Guitar Lessons by Chip McDonald - October 2022

Thursday, October 27, 2022

The Sunset Sound YouTube channel

    I'm surprised this YouTube channel isn't referenced more.

 Sunset Sound is a famous California recording studio that's been around for a lonnng time.   While Dave Grohl has made Sound City famous in a pop culture context, Sunset Sound has been left on the back burner it seems, despite being ground zero for the Beach Boys, Doors, Led Zeppelin, Van Halen, Prince, Red Hot Chili Peppers, Metallica, and many more.

 The great thing about the channel is that they bring on engineers (and other "orbiting" personnel) to talk - extremely candidly - about the recording processes of these famous bands and their associated famous recordings. 
 There are other channels that do fairly intensive dives into recording *techniques*, but Sunset Sound's channel is a bit different in that it is done in the actual studio itself, and often by people that were there.  For other things (like the video linked below), they go into a deep dive from a "historical documentary" standpoint, more than a technical one, which I think may be more interesting for the less experienced/more casual musician.   

 For fans of Van Halen and Prince, there is more untold info here than anywhere.  It's really curious why it's not caught on as much as some other channels, but regardless one should look into it for a good retelling of "the way things were" procedurally for recording "back in the day" when recording contracts provided ample money for proper artistic capturing of music.  

 Before music was made on computers, it was done in places like this by people vetted by other established professionals, with a lot of hard work.  When music wasn't free and throw away, things were different....



Tuesday, October 18, 2022

A Good Tool Set

   I like to equate guitar skills to "tools".  

"Non-contextural Dog Serenade at Giverny"

  Guitar phrasing is very idiomatic to guitar.  Much of what the "sound" of the guitar is happens because of the physical execution of the musical phrase.  It's what is particularly challenging and rewarding about learning the guitar.


 People learning how to use a hammer first, then maybe a screwdriver?  They don't start with an angle grinder, or a specialized tool like a Kreg milling jig.  They also don't consider printing something out with a 3d printer to be "using a tool", although maybe you can make a tool with a 3d printer?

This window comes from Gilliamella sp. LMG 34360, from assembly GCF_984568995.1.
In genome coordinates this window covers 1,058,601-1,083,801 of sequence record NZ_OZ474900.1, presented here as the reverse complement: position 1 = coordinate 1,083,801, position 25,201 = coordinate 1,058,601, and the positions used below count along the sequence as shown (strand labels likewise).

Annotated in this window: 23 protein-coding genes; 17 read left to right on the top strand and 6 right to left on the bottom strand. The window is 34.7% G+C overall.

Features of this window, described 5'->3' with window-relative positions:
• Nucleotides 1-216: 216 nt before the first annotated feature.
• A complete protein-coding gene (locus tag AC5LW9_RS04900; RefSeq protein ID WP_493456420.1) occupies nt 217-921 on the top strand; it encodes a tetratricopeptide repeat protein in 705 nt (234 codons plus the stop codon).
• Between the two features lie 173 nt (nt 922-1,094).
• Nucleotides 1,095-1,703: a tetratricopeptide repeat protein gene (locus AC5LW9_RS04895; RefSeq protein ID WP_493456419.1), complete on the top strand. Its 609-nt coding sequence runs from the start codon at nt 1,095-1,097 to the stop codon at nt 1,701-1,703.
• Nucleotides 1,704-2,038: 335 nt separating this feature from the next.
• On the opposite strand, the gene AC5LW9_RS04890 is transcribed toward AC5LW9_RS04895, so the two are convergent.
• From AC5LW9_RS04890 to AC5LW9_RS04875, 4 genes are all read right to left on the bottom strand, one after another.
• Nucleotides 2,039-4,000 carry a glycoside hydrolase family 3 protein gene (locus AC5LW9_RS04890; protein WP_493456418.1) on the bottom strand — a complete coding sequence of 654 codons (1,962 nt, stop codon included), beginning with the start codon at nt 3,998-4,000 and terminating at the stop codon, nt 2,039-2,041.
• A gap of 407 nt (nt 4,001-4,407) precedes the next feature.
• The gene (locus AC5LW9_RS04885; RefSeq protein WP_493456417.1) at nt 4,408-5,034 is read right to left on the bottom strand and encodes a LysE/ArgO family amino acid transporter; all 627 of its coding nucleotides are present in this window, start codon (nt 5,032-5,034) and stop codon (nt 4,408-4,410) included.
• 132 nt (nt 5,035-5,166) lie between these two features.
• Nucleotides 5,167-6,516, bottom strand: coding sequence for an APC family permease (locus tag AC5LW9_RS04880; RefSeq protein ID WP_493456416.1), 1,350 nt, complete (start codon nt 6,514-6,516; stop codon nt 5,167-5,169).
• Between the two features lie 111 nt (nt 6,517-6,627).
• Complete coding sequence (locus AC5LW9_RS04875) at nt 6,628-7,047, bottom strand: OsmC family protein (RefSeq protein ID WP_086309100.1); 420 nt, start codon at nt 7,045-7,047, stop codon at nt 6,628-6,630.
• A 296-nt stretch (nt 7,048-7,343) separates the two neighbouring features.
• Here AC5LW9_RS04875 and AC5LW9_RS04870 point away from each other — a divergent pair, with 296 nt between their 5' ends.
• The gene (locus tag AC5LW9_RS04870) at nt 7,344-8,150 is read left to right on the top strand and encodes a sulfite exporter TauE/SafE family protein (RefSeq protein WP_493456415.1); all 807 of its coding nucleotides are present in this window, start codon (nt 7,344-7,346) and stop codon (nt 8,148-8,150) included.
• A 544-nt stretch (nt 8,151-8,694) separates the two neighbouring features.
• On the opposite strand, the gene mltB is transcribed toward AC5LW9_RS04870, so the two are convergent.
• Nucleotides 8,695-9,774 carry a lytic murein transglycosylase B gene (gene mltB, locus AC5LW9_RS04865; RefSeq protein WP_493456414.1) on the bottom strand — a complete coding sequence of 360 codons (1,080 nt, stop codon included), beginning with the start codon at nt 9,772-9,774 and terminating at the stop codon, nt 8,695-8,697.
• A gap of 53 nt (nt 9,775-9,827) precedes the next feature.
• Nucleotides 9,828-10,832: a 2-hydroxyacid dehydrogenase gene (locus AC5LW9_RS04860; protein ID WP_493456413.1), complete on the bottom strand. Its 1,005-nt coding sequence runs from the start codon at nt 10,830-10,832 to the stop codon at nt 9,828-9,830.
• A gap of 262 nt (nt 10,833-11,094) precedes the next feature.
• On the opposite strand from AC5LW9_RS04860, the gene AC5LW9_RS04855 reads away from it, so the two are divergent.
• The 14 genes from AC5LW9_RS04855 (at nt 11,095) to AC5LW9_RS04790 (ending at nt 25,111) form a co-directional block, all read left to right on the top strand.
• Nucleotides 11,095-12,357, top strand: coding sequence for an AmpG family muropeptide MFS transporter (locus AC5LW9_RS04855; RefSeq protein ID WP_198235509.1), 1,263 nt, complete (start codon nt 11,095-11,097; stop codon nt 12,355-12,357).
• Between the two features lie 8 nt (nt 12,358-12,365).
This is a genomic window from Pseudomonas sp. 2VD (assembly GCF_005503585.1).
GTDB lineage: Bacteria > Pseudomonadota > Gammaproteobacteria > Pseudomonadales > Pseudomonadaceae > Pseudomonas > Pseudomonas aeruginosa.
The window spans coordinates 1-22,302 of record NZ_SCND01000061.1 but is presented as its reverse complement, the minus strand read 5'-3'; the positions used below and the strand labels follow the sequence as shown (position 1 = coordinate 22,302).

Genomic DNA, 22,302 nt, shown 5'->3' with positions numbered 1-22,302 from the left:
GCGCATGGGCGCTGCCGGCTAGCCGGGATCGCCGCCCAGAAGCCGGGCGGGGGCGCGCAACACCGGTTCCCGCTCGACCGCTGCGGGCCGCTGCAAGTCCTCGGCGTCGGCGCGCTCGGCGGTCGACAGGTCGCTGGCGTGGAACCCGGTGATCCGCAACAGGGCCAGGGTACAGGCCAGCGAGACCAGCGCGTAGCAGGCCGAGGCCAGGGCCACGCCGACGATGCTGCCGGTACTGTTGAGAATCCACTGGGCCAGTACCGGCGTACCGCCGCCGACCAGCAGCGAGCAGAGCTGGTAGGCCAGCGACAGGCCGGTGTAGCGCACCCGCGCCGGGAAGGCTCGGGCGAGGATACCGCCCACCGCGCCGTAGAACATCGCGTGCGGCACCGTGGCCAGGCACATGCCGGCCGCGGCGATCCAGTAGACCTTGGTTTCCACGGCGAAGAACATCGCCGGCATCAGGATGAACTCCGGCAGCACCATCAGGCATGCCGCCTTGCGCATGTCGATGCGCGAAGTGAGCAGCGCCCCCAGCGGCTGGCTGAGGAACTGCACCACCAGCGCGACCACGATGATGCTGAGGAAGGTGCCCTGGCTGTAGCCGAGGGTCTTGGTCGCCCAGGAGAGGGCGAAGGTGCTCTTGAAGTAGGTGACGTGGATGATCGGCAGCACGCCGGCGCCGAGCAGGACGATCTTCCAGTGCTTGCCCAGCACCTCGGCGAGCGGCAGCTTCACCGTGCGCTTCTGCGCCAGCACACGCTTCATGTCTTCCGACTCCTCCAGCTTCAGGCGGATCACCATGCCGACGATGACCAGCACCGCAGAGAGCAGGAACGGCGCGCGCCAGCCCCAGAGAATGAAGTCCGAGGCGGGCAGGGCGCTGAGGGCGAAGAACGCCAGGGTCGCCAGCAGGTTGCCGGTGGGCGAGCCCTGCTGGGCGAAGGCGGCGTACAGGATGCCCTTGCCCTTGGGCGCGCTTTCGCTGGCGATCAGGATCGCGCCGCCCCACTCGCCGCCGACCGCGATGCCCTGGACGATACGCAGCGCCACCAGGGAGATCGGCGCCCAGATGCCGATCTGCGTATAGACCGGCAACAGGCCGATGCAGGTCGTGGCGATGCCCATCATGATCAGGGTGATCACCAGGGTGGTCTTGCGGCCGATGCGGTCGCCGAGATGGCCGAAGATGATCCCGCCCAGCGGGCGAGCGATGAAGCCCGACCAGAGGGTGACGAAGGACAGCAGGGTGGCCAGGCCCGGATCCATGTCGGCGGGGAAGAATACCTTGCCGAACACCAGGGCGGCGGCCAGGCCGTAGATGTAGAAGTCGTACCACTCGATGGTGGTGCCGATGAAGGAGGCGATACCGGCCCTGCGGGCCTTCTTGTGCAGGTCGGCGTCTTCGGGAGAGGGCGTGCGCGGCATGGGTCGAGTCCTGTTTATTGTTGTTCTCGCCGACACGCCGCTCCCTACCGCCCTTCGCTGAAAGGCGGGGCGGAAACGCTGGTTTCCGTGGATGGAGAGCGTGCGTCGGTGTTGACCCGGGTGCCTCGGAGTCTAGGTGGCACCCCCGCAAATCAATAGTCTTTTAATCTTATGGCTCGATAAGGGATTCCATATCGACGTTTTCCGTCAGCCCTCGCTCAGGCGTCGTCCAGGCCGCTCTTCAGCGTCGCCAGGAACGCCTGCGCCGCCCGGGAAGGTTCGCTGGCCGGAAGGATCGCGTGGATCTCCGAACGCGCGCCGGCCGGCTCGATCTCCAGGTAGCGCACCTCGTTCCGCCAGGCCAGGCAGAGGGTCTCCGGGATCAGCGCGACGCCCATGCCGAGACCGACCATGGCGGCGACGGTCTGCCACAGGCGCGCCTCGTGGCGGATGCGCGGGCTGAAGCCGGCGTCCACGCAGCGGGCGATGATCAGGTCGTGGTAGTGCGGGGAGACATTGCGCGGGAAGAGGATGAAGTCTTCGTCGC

You also don't learn how to use Every Possible Tool At the Same Time.  

 When you see a professional use a tool, whether it's a guitarist or a carpenter on _This Old House_, you're not seeing the years of effort that went into learning the craft of it.  The master machinist didn't just turn on a lathe a few months ago.  And he certainly knows how to use a screwdriver, identify the different types of screws, thread offsets, metal hardness of a screw, on and on.  Things that are not as visible as the use of a lathe, but are requirements to understand the PROCESS of "being a machinist".  

 Also, something that is a CRAFT isn't worth much if it can be mastered in a few months.  Or years.   Learning a CRAFT is rewarding in the context of the effort and results; "free" results with no effort is not rewarding.  

 Each little technique on guitar is a tool to learn and master, but they're SINGULAR tools in a "tool box" of skills.  Every guitar player as a different toolbox; in essence, that IS the guitar player.  Most all have some tools inside that are the same, but the assortment and make are different.  Some have more than others, some take pride in really knowing how to use a few very effectively.

 Learning guitar is a CRAFT that requires TOOLS, but it's not everything at once, instantly....

Tuesday, October 11, 2022

Procedural Djent Shouldn't Surprise You (and it's not A.I.)

    The reader may or may not be aware of the following video:


 For starters, one should know this has nothing to do with artificial intelligence or machine learning.   So the that being the angle that this sort of has become viral around is misinformation and confusing.  

 What this is, is a penultimate iteration of a concept and technology that has been around for decades.  The premise of reducing the creation of music to an algorithm is not new, it's been postulated since the 60s.  The defining factor has been the nature of the technology of reproducing the sound of the procedural approach.  We now have tools available on our desktop or laptop computers to create effectively any sound, and trigger it from a list of numbers (MIDI) representing notes and volume level.